Love them or hate them (let’s be honest, you probably hate them), student loans are a fact of life for millions of Americans. Loans we took out in our late teens and early twenties can burden us for the rest of our lives, making it difficult to make other major purchases like a home or a car.
Many clients ask if they can discharge their student loans in bankruptcy. Historically, the answer would have been no—but times are changing, and there is some hope on the horizon.
Proving Undue Hardship
Undue hardship means that it’s difficult, if not impossible, to pay your loans back. It is extremely hard to prove that your student loans present an “undue hardship,” but it is possible. It’s smart to work with an experienced bankruptcy attorney for the best results. He or she may be able to make an argument based on your past relationship with the loan and/or based on your income and expenses that some or all of the loan might be discharged.
Potential New Legislation
Don’t lose hope. As you may know, President Biden has been in the news because he and our new Secretary of Education are “looking into” the legality of canceling up to $50,000 in student loans for everyone. There have also been proposals to attack student loan debt by Biden, and others, and to expand the forgiveness of student loans after a certain amount of years if a certain percentage has been paid. Additionally, Senator Elizabeth Warren has introduced a bill that would get rid of the exemptions for discharging student loan debt in bankruptcy. If either of these legislative options come to pass, it would be a breath of fresh air for many.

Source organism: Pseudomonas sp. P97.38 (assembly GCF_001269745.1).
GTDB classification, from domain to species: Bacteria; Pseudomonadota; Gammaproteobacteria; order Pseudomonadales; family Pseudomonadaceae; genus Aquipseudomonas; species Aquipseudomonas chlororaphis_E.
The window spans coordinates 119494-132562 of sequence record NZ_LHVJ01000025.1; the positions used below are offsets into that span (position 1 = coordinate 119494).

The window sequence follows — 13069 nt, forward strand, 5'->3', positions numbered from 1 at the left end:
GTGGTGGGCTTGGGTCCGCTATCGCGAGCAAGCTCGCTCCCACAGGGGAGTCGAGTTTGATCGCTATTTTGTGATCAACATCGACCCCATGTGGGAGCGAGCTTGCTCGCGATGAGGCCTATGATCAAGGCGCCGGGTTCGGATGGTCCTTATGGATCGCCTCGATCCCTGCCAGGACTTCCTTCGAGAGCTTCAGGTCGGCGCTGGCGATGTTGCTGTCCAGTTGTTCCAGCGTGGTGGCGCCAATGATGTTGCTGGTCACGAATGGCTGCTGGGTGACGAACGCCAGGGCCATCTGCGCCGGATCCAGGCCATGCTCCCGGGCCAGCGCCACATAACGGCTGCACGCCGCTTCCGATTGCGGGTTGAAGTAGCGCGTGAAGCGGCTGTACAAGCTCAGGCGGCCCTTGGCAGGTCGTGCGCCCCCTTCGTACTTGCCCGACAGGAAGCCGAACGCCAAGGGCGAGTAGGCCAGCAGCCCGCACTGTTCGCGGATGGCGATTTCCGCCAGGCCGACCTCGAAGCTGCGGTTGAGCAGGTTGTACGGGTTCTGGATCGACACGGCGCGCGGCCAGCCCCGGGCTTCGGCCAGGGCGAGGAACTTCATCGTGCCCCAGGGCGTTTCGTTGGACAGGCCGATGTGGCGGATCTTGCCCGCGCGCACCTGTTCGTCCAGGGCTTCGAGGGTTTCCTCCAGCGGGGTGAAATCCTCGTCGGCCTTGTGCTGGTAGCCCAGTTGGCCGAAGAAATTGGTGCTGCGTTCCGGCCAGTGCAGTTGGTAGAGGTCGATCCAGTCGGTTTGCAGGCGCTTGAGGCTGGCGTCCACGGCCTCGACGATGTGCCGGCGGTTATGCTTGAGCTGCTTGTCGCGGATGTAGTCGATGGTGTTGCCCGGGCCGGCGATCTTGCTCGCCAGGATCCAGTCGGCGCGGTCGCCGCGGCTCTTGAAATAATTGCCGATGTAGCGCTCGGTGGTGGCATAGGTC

The best way to find out whether you can get your loans discharged is to work with a skilled bankruptcy attorney. Call Dworken & Bernstein to determine your options for discharging debt in bankruptcy.